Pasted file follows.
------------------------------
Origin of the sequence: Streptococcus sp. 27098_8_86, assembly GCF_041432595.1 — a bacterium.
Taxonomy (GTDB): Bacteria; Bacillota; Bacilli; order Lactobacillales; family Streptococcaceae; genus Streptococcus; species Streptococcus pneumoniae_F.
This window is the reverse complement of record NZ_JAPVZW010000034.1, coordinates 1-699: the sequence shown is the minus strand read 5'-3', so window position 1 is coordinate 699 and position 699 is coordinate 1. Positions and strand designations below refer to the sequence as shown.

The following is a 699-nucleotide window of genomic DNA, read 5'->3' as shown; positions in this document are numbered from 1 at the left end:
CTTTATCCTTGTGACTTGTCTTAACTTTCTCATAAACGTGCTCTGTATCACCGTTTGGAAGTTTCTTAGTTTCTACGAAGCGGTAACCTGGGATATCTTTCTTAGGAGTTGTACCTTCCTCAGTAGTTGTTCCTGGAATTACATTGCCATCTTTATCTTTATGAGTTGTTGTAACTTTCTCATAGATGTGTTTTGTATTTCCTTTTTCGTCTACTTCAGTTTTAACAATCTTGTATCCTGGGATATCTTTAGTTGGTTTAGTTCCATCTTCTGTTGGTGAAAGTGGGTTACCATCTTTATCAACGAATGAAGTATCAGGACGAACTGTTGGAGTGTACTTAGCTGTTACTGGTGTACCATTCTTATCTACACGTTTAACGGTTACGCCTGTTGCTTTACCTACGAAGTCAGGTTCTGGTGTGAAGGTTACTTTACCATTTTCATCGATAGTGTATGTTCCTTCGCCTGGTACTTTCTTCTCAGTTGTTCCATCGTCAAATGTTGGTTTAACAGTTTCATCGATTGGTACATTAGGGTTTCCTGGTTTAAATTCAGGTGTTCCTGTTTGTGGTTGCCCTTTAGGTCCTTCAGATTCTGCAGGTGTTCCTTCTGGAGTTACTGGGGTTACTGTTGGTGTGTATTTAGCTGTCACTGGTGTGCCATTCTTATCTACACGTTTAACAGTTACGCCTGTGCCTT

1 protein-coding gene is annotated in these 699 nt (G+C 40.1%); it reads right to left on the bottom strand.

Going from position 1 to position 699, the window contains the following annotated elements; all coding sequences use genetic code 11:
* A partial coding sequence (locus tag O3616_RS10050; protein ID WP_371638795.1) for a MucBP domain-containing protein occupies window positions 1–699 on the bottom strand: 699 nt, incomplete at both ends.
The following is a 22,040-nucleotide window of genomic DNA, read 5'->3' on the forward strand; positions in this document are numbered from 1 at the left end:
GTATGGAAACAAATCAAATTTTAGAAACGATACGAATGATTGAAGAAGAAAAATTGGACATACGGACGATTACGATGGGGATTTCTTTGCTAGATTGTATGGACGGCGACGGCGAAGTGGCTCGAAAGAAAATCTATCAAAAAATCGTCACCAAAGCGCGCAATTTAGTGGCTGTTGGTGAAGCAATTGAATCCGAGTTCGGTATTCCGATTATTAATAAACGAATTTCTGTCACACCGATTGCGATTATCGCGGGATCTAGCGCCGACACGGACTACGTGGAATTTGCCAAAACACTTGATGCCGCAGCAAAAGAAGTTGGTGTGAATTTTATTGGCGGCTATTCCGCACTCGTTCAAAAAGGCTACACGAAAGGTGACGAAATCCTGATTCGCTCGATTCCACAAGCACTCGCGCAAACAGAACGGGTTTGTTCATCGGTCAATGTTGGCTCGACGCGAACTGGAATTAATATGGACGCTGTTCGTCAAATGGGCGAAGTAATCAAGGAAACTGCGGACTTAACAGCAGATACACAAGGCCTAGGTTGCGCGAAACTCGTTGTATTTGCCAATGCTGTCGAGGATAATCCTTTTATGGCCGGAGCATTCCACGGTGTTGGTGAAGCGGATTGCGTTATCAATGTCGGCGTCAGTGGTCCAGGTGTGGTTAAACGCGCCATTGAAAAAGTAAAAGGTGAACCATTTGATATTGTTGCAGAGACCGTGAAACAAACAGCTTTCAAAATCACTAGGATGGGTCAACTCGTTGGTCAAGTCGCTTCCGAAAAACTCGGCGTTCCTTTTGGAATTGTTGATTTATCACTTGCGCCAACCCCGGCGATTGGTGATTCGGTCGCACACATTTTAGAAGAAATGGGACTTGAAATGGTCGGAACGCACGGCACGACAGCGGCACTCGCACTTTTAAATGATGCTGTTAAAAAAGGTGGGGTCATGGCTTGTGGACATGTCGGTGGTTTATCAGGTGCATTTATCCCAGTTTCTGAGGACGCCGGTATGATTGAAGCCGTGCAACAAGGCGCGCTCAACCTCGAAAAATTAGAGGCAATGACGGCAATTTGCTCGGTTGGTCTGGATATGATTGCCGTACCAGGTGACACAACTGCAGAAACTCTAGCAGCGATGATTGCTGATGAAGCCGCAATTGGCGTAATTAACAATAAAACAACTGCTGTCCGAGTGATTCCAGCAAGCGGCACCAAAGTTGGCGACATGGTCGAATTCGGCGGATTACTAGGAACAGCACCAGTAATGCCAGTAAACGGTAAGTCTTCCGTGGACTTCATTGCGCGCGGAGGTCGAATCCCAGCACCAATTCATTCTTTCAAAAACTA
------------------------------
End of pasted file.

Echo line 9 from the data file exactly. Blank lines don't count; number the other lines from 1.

The following is a 22,040-nucleotide window of genomic DNA, read 5'->3' on the forward strand; positions in this document are numbered from 1 at the left end: